Limbaugh: ‘Paddy’ Obama’s Ireland trip a ploy for the Irish-American vote

Jeff Poor Media Reporter
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With the president on a four-day trip to the United Kingdom and given the tornado that devastated Joplin, Mo. over the weekend, some are asking why President Barack Obama was making a stop in Moneygall, Ireland to celebrate his “Irish roots?”

On his Tuesday program, conservative talk show host Rush Limbaugh said Obama has an uncanny ability to celebrate his roots no matter where in the world he is – whether it be Ireland, Africa, the Middle East or Selma, Ala.

“I saw, by the way we ought to start calling him ‘Paddy’ Obama – p-a-d-d-y, ‘Paddy’ Obama, the Obama of Moneygall,” Limbaugh said. “But even the U.K. Telegraph today has a fabulous story about how ridiculous it is Obama is trying to pass himself off as an Irish guy. And when he goes to Africa, he tries to pass himself off as a Kenyan. And if he goes to the Middle East he tries to pass himself off as Barack ‘al-Obama.’ And if he goes down to Selma he tries to pass himself off as a guy from down the street — totally disingenuous guy. And it’s a great funny piece with some great funny lines.”

Limbaugh offered a theory as to why Obama made a stop in Ireland: to get votes.

“Did you hear Obama tell the audience in Ireland he felt like he had come home?” Limbaugh said. “You know a lot of people say, ‘What is he doing in Ireland? What is he really doing there?’ Folks, do you not know – [Bo] Snerdly, you certainly know what he was doing in Ireland. It’s a campaign stop. It is a campaign stop for the Irish vote. The Irish vote in this country, particularly in New York City, is plentiful. And he’s got problems. His reelect numbers are down. This is nothing more than a campaign stop for the Irish vote.”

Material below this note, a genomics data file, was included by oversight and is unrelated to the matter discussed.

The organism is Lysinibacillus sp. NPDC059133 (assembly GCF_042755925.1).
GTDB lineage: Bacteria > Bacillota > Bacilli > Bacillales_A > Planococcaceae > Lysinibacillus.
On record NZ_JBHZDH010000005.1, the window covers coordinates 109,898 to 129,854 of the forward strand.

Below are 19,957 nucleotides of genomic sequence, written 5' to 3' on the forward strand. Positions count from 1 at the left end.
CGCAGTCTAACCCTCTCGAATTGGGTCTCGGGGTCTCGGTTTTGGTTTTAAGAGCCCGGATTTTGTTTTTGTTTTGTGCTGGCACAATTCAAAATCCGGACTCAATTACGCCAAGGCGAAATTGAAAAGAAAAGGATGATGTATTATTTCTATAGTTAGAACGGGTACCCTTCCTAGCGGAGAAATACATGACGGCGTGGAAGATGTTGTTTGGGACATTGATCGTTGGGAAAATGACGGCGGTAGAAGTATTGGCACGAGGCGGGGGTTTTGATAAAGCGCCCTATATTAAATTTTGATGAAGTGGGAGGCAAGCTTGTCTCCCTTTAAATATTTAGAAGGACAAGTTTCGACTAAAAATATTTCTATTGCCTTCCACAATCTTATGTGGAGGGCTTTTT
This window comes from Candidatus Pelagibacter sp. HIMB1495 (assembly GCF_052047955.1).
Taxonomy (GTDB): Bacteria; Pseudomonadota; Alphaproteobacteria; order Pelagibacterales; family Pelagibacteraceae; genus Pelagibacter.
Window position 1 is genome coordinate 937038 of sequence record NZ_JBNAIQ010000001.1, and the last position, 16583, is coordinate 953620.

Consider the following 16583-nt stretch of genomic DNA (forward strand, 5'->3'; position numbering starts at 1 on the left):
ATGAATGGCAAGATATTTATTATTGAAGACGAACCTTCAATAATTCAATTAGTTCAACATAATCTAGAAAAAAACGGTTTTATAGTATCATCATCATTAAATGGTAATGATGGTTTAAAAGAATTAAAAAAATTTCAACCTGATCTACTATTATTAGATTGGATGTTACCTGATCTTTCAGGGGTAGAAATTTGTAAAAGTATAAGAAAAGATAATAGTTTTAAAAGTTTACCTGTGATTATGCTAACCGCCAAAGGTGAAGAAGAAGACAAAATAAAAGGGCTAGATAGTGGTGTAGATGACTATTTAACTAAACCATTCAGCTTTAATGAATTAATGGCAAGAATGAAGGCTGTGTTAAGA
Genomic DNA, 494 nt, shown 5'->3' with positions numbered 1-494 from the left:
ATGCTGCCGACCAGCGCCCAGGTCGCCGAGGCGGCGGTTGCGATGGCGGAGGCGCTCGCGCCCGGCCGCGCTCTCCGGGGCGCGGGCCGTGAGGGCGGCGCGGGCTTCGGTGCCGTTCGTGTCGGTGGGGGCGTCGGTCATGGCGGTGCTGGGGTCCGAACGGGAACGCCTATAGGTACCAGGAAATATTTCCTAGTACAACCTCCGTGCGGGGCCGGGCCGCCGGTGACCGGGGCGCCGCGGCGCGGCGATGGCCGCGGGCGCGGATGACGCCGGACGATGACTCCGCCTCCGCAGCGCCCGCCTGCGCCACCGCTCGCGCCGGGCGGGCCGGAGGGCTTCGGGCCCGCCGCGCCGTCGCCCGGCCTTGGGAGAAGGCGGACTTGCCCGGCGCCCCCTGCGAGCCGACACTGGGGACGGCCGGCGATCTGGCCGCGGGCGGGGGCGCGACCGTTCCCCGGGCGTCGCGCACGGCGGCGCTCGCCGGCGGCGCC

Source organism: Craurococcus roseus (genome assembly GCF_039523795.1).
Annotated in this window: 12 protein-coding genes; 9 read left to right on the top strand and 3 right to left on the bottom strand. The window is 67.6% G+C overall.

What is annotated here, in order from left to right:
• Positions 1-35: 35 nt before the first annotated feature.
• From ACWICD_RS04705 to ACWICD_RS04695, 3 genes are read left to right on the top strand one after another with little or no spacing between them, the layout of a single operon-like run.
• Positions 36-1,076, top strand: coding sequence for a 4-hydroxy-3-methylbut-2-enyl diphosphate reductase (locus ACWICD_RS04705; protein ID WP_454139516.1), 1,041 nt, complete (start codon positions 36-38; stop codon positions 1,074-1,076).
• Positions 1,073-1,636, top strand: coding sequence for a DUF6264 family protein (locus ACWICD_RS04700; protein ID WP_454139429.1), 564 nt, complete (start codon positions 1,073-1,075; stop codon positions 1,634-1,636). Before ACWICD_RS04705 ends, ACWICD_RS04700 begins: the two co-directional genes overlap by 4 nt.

According to Limbaugh, showing he has Irish roots will get Obama the support of Irish Americans, and that was the primary purpose of the stop.

“Why make a big deal out of having some great-great-great-grandfather he probably never heard of until this week that’s from Ireland?” Limbaugh said. “Why make a big deal out of having Irish roots? What does it matter to statecraft? What does it matter to the job? It’s a pure campaign stop. The Irish vote in America is sizable. It’s pretty large, you’d be surprised and he’s angling for it pure and simple.”

Limbaugh also noted that Ireland’s troubled fiscal situation bears some similarities to that of the United States.

“So he goes over there and he says to the Irish people he feels like he had come home,” Limbaugh said. “Well, let’s examine. Ireland has a real unemployment rate of about 20 percent. Ireland’s deficit is about 15 percent of its GDP. It is teetering on the brink of financial ruin. So it’s no wonder Obama thinks he’s home. He’s visiting a place with similar economic challenges as here in the United States.”